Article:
The Fragrances of Home

Published at 09:44 on 6 October 2011

One thing my recent trip to New Mexico allowed me to appreciate anew is how the air is scented with the fragrance of conifers in the Pacific Northwest. Some, like the western red cedar, are fragrant enough and distinctive enough that they can be olfactorily appreciated from several hundred feet downwind.

It’s one thing I enjoyed when first moving to this ecoregion from a desert climate. Like most such phenomena, one fairly quickly loses the ability to perceive it if one continuously lives amongst the sensation. Spending a week in a dry, dusty place was enough to “reset” my nose so that I can perceive it anew, at least for a brief time.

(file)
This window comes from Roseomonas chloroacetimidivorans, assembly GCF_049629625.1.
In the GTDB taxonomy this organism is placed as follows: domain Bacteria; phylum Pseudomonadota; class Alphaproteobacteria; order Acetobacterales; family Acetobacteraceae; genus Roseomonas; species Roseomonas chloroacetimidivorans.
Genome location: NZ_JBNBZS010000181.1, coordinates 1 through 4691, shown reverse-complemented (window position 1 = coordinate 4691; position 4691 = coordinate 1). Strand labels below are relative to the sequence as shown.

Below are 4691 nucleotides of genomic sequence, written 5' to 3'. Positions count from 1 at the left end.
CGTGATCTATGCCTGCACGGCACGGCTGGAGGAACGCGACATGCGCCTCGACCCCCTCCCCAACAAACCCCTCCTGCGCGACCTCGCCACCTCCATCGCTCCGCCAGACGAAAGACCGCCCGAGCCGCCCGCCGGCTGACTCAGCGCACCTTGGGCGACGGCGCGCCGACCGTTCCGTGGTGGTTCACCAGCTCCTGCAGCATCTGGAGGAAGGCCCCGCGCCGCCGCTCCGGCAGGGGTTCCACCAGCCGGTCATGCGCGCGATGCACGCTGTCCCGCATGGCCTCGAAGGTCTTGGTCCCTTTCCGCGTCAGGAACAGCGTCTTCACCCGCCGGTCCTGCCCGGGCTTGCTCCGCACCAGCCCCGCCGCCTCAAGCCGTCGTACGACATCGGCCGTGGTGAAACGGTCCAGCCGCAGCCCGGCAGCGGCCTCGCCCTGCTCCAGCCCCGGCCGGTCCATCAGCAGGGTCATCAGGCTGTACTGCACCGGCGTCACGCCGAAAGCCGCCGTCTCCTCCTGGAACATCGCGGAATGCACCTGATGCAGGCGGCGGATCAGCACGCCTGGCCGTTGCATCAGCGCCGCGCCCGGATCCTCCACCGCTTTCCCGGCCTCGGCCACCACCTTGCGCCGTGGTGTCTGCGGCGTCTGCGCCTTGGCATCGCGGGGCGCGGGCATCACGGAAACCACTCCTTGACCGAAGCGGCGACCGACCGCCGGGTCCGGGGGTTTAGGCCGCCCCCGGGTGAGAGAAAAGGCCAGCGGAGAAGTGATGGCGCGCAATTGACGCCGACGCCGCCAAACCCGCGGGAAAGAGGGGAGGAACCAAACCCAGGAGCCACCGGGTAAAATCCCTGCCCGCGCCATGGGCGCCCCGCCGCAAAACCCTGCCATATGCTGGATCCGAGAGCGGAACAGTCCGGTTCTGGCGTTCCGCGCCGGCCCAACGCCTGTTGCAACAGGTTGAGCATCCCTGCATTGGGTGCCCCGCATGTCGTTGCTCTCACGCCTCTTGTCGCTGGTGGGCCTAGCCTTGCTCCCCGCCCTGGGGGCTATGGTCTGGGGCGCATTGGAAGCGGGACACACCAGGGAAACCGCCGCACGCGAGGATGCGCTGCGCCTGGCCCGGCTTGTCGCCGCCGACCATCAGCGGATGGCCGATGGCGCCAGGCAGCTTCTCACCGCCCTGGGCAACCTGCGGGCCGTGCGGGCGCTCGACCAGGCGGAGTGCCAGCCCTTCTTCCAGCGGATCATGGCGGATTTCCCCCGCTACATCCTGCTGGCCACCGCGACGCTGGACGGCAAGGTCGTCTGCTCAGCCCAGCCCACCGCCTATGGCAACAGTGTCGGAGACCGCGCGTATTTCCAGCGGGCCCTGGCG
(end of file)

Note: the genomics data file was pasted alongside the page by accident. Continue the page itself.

Even when it rains in the desert, much of the odor I can perceive in the moist air is one of wet dust. Even amongst the delightful fragrance of sage, it is there, reminding me that this respite from the dryness and dustiness is but a brief departure from the normal scheme of things. It is an underlying veiled threat that removes much of the pleasure I would otherwise receive from such weather.

There is no such threat in the moist air of the beginning rainy season here. The pervading fragrance, even in many quite urban areas, is the woodsy and coniferous one of a lush land that nourishes my senses instead of assaulting them.

It’s good to be home.

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